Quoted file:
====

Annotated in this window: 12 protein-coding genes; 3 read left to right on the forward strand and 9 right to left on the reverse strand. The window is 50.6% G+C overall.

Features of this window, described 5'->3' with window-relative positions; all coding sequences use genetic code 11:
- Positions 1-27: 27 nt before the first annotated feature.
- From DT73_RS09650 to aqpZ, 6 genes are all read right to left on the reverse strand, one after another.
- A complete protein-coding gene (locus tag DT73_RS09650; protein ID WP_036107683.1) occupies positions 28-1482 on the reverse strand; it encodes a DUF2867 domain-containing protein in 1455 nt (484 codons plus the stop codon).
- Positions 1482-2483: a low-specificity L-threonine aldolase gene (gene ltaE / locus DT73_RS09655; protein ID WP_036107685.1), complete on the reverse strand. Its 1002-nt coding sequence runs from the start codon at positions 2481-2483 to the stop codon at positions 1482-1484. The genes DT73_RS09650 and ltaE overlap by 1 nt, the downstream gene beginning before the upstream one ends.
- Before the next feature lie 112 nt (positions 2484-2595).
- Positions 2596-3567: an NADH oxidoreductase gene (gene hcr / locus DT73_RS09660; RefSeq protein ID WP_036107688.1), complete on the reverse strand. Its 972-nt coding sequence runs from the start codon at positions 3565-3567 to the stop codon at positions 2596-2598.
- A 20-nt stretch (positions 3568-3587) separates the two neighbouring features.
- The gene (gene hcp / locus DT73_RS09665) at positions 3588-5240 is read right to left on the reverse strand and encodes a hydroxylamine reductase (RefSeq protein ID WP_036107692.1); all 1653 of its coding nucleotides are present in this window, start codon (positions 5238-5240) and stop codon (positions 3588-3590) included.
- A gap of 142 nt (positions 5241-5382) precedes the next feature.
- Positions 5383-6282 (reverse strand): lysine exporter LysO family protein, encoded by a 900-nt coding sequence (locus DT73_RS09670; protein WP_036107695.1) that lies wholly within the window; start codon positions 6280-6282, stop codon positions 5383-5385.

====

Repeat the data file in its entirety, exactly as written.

Annotated in this window: 12 protein-coding genes; 3 read left to right on the forward strand and 9 right to left on the reverse strand. The window is 50.6% G+C overall.

Features of this window, described 5'->3' with window-relative positions; all coding sequences use genetic code 11:
- Positions 1-27: 27 nt before the first annotated feature.
- From DT73_RS09650 to aqpZ, 6 genes are all read right to left on the reverse strand, one after another.
- A complete protein-coding gene (locus tag DT73_RS09650; protein ID WP_036107683.1) occupies positions 28-1482 on the reverse strand; it encodes a DUF2867 domain-containing protein in 1455 nt (484 codons plus the stop codon).
- Positions 1482-2483: a low-specificity L-threonine aldolase gene (gene ltaE / locus DT73_RS09655; protein ID WP_036107685.1), complete on the reverse strand. Its 1002-nt coding sequence runs from the start codon at positions 2481-2483 to the stop codon at positions 1482-1484. The genes DT73_RS09650 and ltaE overlap by 1 nt, the downstream gene beginning before the upstream one ends.
- Before the next feature lie 112 nt (positions 2484-2595).
- Positions 2596-3567: an NADH oxidoreductase gene (gene hcr / locus DT73_RS09660; RefSeq protein ID WP_036107688.1), complete on the reverse strand. Its 972-nt coding sequence runs from the start codon at positions 3565-3567 to the stop codon at positions 2596-2598.
- A 20-nt stretch (positions 3568-3587) separates the two neighbouring features.
- The gene (gene hcp / locus DT73_RS09665) at positions 3588-5240 is read right to left on the reverse strand and encodes a hydroxylamine reductase (RefSeq protein ID WP_036107692.1); all 1653 of its coding nucleotides are present in this window, start codon (positions 5238-5240) and stop codon (positions 3588-3590) included.
- A gap of 142 nt (positions 5241-5382) precedes the next feature.
- Positions 5383-6282 (reverse strand): lysine exporter LysO family protein, encoded by a 900-nt coding sequence (locus DT73_RS09670; protein WP_036107695.1) that lies wholly within the window; start codon positions 6280-6282, stop codon positions 5383-5385.